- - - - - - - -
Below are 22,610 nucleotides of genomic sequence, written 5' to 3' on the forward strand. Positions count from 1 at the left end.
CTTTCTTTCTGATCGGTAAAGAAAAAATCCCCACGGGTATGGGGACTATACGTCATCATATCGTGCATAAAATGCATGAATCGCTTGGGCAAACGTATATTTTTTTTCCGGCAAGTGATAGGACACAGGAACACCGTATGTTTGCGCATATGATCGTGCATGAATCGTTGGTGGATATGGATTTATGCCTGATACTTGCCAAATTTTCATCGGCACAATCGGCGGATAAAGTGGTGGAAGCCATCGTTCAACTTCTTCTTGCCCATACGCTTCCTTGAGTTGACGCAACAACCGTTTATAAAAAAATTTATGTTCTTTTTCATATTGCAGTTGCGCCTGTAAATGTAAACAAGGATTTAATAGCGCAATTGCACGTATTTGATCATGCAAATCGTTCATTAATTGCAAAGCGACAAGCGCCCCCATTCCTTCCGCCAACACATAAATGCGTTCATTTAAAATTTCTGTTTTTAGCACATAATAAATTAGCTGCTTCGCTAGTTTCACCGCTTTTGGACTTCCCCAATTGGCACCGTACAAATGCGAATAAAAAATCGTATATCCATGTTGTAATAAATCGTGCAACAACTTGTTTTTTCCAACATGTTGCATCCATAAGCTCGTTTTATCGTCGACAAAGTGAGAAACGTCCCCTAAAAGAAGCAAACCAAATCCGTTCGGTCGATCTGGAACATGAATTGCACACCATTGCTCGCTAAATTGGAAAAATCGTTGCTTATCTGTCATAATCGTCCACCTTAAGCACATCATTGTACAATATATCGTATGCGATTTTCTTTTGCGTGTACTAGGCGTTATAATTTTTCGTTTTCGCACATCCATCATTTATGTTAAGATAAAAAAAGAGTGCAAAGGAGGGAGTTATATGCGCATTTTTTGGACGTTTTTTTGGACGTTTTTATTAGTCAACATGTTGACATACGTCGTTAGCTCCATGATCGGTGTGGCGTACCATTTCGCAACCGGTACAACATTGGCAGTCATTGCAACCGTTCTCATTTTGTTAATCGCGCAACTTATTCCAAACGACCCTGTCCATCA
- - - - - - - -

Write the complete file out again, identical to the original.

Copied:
Below are 22,610 nucleotides of genomic sequence, written 5' to 3' on the forward strand. Positions count from 1 at the left end.
CTTTCTTTCTGATCGGTAAAGAAAAAATCCCCACGGGTATGGGGACTATACGTCATCATATCGTGCATAAAATGCATGAATCGCTTGGGCAAACGTATATTTTTTTTCCGGCAAGTGATAGGACACAGGAACACCGTATGTTTGCGCATATGATCGTGCATGAATCGTTGGTGGATATGGATTTATGCCTGATACTTGCCAAATTTTCATCGGCACAATCGGCGGATAAAGTGGTGGAAGCCATCGTTCAACTTCTTCTTGCCCATACGCTTCCTTGAGTTGACGCAACAACCGTTTATAAAAAAATTTATGTTCTTTTTCATATTGCAGTTGCGCCTGTAAATGTAAACAAGGATTTAATAGCGCAATTGCACGTATTTGATCATGCAAATCGTTCATTAATTGCAAAGCGACAAGCGCCCCCATTCCTTCCGCCAACACATAAATGCGTTCATTTAAAATTTCTGTTTTTAGCACATAATAAATTAGCTGCTTCGCTAGTTTCACCGCTTTTGGACTTCCCCAATTGGCACCGTACAAATGCGAATAAAAAATCGTATATCCATGTTGTAATAAATCGTGCAACAACTTGTTTTTTCCAACATGTTGCATCCATAAGCTCGTTTTATCGTCGACAAAGTGAGAAACGTCCCCTAAAAGAAGCAAACCAAATCCGTTCGGTCGATCTGGAACATGAATTGCACACCATTGCTCGCTAAATTGGAAAAATCGTTGCTTATCTGTCATAATCGTCCACCTTAAGCACATCATTGTACAATATATCGTATGCGATTTTCTTTTGCGTGTACTAGGCGTTATAATTTTTCGTTTTCGCACATCCATCATTTATGTTAAGATAAAAAAAGAGTGCAAAGGAGGGAGTTATATGCGCATTTTTTGGACGTTTTTTTGGACGTTTTTATTAGTCAACATGTTGACATACGTCGTTAGCTCCATGATCGGTGTGGCGTACCATTTCGCAACCGGTACAACATTGGCAGTCATTGCAACCGTTCTCATTTTGTTAATCGCGCAACTTATTCCAAACGACCCTGTCCATCA